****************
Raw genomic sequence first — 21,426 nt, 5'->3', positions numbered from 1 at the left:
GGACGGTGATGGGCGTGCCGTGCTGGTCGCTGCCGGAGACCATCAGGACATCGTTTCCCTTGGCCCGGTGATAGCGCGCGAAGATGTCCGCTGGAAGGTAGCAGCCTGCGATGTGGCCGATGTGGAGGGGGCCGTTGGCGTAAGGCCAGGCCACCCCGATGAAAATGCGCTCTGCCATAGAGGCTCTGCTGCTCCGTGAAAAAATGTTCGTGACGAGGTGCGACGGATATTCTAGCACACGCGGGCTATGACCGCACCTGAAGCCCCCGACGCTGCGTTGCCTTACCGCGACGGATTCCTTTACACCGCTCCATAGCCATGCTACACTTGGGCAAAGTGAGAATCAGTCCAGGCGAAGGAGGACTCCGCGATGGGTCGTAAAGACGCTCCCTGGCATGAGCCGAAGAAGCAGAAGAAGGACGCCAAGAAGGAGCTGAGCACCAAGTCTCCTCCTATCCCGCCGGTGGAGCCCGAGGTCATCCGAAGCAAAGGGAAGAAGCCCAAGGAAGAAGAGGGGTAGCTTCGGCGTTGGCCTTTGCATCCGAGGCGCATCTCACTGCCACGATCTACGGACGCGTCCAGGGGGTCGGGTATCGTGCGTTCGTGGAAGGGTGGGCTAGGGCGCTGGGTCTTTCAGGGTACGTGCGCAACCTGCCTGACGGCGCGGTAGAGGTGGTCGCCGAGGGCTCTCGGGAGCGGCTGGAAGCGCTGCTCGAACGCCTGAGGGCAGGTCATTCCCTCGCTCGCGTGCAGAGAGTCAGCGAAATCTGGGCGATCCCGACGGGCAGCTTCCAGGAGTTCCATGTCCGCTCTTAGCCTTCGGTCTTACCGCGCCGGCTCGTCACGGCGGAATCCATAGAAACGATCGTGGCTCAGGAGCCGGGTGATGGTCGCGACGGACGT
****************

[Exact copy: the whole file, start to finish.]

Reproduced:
Raw genomic sequence first — 21,426 nt, 5'->3', positions numbered from 1 at the left:
GGACGGTGATGGGCGTGCCGTGCTGGTCGCTGCCGGAGACCATCAGGACATCGTTTCCCTTGGCCCGGTGATAGCGCGCGAAGATGTCCGCTGGAAGGTAGCAGCCTGCGATGTGGCCGATGTGGAGGGGGCCGTTGGCGTAAGGCCAGGCCACCCCGATGAAAATGCGCTCTGCCATAGAGGCTCTGCTGCTCCGTGAAAAAATGTTCGTGACGAGGTGCGACGGATATTCTAGCACACGCGGGCTATGACCGCACCTGAAGCCCCCGACGCTGCGTTGCCTTACCGCGACGGATTCCTTTACACCGCTCCATAGCCATGCTACACTTGGGCAAAGTGAGAATCAGTCCAGGCGAAGGAGGACTCCGCGATGGGTCGTAAAGACGCTCCCTGGCATGAGCCGAAGAAGCAGAAGAAGGACGCCAAGAAGGAGCTGAGCACCAAGTCTCCTCCTATCCCGCCGGTGGAGCCCGAGGTCATCCGAAGCAAAGGGAAGAAGCCCAAGGAAGAAGAGGGGTAGCTTCGGCGTTGGCCTTTGCATCCGAGGCGCATCTCACTGCCACGATCTACGGACGCGTCCAGGGGGTCGGGTATCGTGCGTTCGTGGAAGGGTGGGCTAGGGCGCTGGGTCTTTCAGGGTACGTGCGCAACCTGCCTGACGGCGCGGTAGAGGTGGTCGCCGAGGGCTCTCGGGAGCGGCTGGAAGCGCTGCTCGAACGCCTGAGGGCAGGTCATTCCCTCGCTCGCGTGCAGAGAGTCAGCGAAATCTGGGCGATCCCGACGGGCAGCTTCCAGGAGTTCCATGTCCGCTCTTAGCCTTCGGTCTTACCGCGCCGGCTCGTCACGGCGGAATCCATAGAAACGATCGTGGCTCAGGAGCCGGGTGATGGTCGCGACGGACGT